So, contrary to all expectations, I personally think the film has the potential to do positive things for those affected by this illness, as well as for the lady herself. Not my favourite film of all time but I’m glad I went to see it.
It’s a bit like buses. After waiting ages for a book to come out, two come out in one week! Yes, Saving Sebastian is actually in my hand. Looking beautiful too. A rousing cheer for Tom Bee the cover designer.
Dr Justin Blaydon-Green has his hands full. Three teenage daughters at home, one of whom is mixing in some dubious circles. A brilliant colleague at work antagonising the staff in his lab and dabbling in dangerous experiments. A cheery technician in the lab constantly quoting Oscar Wilde. A Nigerian couple, treated for infertility nine months ago, who’ve just given birth to twins, one of whom can’t possibly be their biological child. And now a beautiful young woman appealing for help to save her four year old son dying from a rare blood disorder. Just how far is Justin prepared to go before his world disintegrates?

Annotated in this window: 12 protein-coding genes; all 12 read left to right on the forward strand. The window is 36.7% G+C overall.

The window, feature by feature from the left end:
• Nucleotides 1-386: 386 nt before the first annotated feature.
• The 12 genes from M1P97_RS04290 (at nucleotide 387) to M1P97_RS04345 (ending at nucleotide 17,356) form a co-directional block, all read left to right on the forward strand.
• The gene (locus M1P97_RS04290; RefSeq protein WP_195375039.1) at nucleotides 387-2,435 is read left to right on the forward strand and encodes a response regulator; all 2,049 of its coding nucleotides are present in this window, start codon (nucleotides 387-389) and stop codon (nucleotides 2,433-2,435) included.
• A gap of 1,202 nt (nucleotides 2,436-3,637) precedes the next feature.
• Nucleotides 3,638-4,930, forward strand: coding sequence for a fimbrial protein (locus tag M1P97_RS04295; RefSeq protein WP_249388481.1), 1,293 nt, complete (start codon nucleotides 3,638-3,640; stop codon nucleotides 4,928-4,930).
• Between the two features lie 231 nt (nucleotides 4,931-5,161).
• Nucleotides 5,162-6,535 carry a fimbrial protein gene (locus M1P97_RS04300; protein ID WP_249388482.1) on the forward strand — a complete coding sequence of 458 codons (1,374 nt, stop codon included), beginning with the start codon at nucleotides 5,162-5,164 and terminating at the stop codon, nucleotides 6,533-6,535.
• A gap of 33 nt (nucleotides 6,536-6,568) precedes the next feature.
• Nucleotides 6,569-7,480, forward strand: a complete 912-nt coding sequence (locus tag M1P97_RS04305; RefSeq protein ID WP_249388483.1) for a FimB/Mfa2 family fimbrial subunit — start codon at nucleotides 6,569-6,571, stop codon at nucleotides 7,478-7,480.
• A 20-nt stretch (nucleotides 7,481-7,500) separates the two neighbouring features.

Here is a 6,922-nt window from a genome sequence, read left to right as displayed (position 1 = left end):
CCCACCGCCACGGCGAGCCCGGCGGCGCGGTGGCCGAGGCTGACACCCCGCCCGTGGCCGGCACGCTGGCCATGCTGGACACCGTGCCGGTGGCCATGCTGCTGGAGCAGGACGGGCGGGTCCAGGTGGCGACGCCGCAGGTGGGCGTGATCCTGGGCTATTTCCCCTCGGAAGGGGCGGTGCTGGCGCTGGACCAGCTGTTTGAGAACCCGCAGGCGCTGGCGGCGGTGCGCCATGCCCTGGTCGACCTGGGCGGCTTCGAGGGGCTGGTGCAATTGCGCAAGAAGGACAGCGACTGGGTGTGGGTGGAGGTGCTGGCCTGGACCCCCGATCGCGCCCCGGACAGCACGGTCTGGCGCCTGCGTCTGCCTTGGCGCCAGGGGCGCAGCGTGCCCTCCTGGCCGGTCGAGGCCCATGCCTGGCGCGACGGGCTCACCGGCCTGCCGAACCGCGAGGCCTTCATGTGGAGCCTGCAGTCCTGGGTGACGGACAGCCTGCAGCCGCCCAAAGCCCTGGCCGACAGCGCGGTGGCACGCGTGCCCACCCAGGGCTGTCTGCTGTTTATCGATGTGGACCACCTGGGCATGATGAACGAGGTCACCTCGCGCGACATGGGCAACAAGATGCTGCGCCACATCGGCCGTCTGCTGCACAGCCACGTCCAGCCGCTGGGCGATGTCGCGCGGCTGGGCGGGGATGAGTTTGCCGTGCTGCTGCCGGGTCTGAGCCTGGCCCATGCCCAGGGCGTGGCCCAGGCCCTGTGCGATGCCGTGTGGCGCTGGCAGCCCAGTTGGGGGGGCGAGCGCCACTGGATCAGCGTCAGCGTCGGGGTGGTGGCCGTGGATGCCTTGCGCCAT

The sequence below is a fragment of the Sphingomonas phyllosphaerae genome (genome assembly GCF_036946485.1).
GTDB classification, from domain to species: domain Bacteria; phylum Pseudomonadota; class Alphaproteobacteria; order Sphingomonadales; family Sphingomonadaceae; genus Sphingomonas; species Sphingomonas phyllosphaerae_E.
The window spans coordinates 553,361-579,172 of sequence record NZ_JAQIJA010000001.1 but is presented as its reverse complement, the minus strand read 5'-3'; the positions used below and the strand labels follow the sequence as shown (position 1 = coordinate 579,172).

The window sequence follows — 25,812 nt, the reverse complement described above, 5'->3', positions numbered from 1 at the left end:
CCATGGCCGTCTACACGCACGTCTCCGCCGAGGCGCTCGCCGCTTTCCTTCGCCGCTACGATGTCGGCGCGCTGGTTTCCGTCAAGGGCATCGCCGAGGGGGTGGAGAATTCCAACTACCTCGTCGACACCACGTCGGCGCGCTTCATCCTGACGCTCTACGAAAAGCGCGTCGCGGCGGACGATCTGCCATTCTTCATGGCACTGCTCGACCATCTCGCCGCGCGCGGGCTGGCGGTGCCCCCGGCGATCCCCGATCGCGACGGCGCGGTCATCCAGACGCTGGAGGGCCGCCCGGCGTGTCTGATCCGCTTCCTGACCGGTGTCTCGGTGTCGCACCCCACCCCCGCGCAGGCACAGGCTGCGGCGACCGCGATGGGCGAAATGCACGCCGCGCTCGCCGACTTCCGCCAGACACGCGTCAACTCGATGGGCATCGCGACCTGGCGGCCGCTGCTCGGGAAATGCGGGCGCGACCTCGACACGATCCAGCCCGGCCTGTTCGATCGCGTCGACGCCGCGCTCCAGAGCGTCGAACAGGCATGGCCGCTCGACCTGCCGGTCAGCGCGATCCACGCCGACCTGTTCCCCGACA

Read all about it!
My publisher decided to give this book a sticker saying If you like Jodi Picoult you’ll love Hazel McHaffie. (Hmmm.) And a challenging strapline: How far would you go to save the life of your child? I’ve just finished reading two other books from the States which adopt a similar tactic (more of that in a later blog), so my mind has been toying with the implications. But I’d love feedback from you as to whether it helps or hinders in my case. You know about my personal ambivalence when it comes to Picoult.
The second book is an extremely limited print run: Professor Devine’s Emporium.
No Amazon links for this one! Thanks to DJ burning many candles into the night, the children’s story was ready for our self-imposed deadline, the first family birthday of 2012 – today! Happy Birthday, Lauren!
It runs to 119 pages and includes 151 pictures, so it’s a totally different production from the 355 pages with no pictures of Saving Sebastian. But I’m just as delighted to see it completed. And I know this one will be well received by every single person who gets a copy!
Wahey! It’s official. McHaffie novels have now launched into the ether!